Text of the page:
Comparative Evaluation of Treatment for Multi drug Resistant Tuberculosis with and without Surgical Resection: A Systematic Review–Meta Analysis of Retrospective Clinical Data
- Corresponding Author:
- Shewatatek Gedamu
Lecturer, Institute of Health sciences
Jimma University, Pharmacy, Gibe street
Jimma, Oromia 251, Ethiopia
Tel: +251 948 095197
E-mail: [email protected]
Received Date: April 27, 2017; Accepted Date: May 15, 2017; Published Date: May 23, 2017
Citation: Shigute T, Gedamu S, Tesfaye A, Gebremariam T, Dedefo A, et al. (2017) Comparative Evaluation of Treatment for Multi drug Resistant Tuberculosis with and without Surgical Resection: A Systematic Review–Meta Analysis of Retrospective Clinical Data. J Med Diagn Meth 6:243. doi:10.4172/2168-9784.1000243
Copyright: © 2017 Shigute et al. This is an open-access article distributed under the terms of the Creative Commons Attribution License, which permits unrestricted use, distribution, and reproduction in any medium, provided the original author and source are credited.
Background: Tuberculosis is still one of the major causes of mortality and morbidity in the world with nearly 1.3 million deaths recorded in 2012. Multi drug resistant tuberculosis has caused high number of deaths and new infections in the same year. The optimal management of MDR TB has been retarded by lack of controlled trials to indicate a fixed drug regimen to be applied universally. Surgical resection, often involving lobectomy and pneumoctomy, is used in patients failing to show improvements with the drug therapy.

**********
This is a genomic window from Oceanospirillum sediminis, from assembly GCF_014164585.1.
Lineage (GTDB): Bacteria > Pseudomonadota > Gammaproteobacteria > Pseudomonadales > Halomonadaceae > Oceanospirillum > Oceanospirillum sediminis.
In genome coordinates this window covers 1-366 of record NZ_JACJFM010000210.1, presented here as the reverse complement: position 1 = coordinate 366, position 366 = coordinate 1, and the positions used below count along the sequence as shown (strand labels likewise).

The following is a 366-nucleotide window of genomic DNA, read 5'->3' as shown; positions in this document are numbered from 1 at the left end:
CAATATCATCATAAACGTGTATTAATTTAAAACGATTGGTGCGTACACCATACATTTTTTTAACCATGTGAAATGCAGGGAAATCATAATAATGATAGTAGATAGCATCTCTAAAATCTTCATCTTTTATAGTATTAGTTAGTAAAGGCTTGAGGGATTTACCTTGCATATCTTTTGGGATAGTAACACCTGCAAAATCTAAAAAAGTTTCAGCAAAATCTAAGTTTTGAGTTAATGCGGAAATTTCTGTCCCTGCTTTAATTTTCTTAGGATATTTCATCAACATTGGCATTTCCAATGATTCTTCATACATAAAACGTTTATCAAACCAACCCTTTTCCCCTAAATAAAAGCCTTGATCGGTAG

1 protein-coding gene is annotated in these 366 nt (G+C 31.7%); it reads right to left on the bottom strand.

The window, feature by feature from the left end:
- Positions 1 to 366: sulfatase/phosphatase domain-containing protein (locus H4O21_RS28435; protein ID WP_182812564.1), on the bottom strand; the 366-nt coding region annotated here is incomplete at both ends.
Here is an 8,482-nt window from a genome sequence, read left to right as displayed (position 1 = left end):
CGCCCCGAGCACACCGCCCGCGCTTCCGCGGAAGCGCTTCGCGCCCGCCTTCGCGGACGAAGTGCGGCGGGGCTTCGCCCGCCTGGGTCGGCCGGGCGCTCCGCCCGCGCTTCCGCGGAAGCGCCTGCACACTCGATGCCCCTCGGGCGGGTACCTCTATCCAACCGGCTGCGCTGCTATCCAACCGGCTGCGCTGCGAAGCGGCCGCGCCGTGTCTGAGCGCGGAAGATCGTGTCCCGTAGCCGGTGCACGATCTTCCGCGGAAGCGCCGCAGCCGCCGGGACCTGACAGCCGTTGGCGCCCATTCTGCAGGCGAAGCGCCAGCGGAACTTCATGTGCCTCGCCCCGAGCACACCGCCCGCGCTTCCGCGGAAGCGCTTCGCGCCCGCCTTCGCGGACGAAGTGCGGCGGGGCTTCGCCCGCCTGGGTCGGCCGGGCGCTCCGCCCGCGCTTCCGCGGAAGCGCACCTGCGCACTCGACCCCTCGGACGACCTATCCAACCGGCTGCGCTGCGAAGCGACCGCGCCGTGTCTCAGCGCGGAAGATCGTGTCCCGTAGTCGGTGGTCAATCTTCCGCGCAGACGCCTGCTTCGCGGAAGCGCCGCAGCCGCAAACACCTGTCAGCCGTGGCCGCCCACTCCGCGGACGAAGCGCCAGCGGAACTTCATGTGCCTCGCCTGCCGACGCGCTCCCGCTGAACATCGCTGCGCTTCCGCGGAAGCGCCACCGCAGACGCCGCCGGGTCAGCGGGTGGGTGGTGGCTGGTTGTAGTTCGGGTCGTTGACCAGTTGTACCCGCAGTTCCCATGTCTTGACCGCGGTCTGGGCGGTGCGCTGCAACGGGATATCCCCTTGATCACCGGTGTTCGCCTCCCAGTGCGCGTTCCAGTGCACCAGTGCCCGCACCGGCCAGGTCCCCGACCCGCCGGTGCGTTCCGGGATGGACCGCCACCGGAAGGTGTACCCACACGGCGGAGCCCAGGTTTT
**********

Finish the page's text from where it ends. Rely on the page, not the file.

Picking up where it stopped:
Objective: To conduct systematic review meta-analysis on comparative evaluation of treatment for MDR TB with and without surgical resection.
Methods: Eligible studies were identified from databases using key phrases MDR TB, MDR TB treatment, and clinical outcomes for MDR TB therapy. Statistical analysis was performed by Comprehensive meta-analysis (CMA) version 2.2.064 software.
Results: Twenty (20) studies fully met the inclusion criteria. Meta-analysis was performed on 630 MDR patients with and 2149 patients without surgery. The analysis produced success rates of 0.845, 0.520, failure rates of 0.157, 0.100, death rates of 0.172, 0.084 and default rates of 0.184, 0.038 for the non-surgical and surgical groups respectively.
Conclusion: Adjuvant surgical resection results in clinically significant increase in success rates of MDR TB therapy and a reduction in the rates of failure, death and default.